In a massively competitive environment, businesses are racing to find new avenues for revenue sources. Experts are divided on whether businesses should focus more on monetization over optimization or vice versa in order to achieve this goal.
The Monetization Perspective
Big Data is becoming bigger every day and can provide a wealth of monetization opportunities. In the digital space, enormous data is produced through business processes, electronic devices, sensors, and users participating in the Internet of Things. This leads to a potential data mine for the achievement of business objectives, research, and the social good.
Using affiliate marketing to monetize a blog is a good example. Posting positive product reviews, banner ads, anchor links, or other value adding tools can help promote a product or service and lead to improved conversions and more sales.
In addition, data exchange or trading is now a common practice. This is especially beneficial for businesses that don’t have the time or expertise to produce, collect, and collate data that is important for their operations. With a minimal fee, there are platforms that:
- connect buyers and sellers
- connect or include a device or sensor into a data supply chain
- offer transmission services for uploading or downloading data
- and many more data-related operations
The Optimization Side
For the new players in the communications services providers (CSP) sector, they cannot afford to sit back and wait. Early adoption of innovative optimization has its risks, but CSPs don’t want to take the greater risk of missing out on an otherwise potential opportunity.
While earlier operators are finding new ways to generate revenue from customer data, the forward-thinking ones are more focused on how to leverage business intelligence and advanced analytics to optimize internal processes, services, and networks.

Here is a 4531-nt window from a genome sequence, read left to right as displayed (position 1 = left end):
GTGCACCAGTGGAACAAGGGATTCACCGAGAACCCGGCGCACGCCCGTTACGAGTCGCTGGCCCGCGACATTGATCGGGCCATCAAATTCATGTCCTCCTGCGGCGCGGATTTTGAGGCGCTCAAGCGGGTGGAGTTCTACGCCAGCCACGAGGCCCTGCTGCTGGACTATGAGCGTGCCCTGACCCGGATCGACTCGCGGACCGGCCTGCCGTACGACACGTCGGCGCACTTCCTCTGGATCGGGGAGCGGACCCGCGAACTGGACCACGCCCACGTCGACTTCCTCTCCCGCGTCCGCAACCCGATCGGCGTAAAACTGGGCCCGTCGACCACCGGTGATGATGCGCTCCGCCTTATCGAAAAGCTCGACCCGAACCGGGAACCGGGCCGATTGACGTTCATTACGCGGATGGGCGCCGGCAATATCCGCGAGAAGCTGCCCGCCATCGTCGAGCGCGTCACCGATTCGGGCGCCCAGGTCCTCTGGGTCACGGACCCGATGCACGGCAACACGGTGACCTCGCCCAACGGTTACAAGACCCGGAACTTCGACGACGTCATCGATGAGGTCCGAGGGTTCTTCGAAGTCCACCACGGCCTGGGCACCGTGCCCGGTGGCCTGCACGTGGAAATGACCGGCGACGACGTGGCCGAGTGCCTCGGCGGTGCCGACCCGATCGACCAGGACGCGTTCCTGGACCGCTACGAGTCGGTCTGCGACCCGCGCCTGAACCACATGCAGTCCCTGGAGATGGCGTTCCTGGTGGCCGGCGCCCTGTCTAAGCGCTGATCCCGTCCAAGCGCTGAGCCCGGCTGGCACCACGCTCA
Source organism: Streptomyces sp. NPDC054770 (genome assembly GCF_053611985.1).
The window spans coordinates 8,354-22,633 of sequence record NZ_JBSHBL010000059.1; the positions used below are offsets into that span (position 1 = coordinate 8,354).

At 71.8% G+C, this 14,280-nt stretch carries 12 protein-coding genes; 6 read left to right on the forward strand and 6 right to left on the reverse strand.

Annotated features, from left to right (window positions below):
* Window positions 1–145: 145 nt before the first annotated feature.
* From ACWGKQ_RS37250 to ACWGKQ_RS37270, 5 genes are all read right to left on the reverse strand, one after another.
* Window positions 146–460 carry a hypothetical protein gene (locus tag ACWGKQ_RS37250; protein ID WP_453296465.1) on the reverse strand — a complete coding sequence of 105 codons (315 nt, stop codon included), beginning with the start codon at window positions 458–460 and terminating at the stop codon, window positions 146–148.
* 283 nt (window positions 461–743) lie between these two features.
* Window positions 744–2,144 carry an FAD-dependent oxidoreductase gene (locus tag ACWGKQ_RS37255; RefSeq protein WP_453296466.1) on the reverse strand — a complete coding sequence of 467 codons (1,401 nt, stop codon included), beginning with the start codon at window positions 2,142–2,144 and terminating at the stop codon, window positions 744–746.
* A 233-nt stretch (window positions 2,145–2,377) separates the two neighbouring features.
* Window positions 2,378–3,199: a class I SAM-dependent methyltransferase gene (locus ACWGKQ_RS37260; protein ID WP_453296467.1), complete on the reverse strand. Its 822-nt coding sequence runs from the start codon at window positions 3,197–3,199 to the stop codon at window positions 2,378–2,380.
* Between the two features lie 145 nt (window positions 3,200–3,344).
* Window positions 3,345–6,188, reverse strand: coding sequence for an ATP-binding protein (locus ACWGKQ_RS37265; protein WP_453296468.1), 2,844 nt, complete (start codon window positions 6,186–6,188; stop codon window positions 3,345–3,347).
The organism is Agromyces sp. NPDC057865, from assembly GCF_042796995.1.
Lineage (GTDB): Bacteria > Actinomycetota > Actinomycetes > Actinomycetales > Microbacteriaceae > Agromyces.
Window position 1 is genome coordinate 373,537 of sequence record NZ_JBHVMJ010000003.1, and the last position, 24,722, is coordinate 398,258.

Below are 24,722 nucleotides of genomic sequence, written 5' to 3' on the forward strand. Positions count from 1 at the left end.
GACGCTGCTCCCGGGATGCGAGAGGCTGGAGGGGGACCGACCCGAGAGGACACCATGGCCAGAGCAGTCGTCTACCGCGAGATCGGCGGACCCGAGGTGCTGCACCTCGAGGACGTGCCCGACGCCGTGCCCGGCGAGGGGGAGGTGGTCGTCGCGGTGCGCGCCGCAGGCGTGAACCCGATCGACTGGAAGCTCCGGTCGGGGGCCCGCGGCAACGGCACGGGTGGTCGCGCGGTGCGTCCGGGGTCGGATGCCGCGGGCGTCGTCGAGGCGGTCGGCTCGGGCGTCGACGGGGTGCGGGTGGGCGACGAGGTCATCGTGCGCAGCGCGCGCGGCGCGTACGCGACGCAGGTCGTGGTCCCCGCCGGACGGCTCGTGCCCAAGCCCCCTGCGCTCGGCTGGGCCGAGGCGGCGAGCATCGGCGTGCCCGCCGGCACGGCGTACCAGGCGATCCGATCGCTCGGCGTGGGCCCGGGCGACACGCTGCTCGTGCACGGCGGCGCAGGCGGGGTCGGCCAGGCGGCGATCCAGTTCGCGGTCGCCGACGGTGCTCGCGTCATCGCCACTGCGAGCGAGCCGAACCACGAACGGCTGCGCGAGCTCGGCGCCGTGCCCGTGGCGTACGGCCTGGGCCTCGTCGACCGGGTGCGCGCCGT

Big customer data offers a great opportunity to gain a real-time view of customer needs, problems, and challenges. An in-depth analysis of this data can help businesses optimize processes and services that have not been maximized.
While some analysts claim that monetization and optimization are on the opposite sides of the fence, optimization can be leveraged for monetization. In a sense, monetization and optimization have interlocking roles that have the same end goal.
A roaming service on a mobile phone is in itself an optimization application that comes with a monetary value. Pocket Wi-Fi on mobile gadgets — like phones, tablets, and laptops — are also important applications for users on the go. So while optimizing the gadget for a more improved user experience, businesses are also monetizing the service for added business revenues.
Doing business is not just looking for ways to make money, but optimizing the connectivity between users and products or services. Giving the best experience to customers through optimization is key to monetization.
Mobile operators need not be overwhelmed by today’s converging business environment. Instead, they should look inward to assess their existing resources and look for new options to strike a delicate balance between monetization and optimization.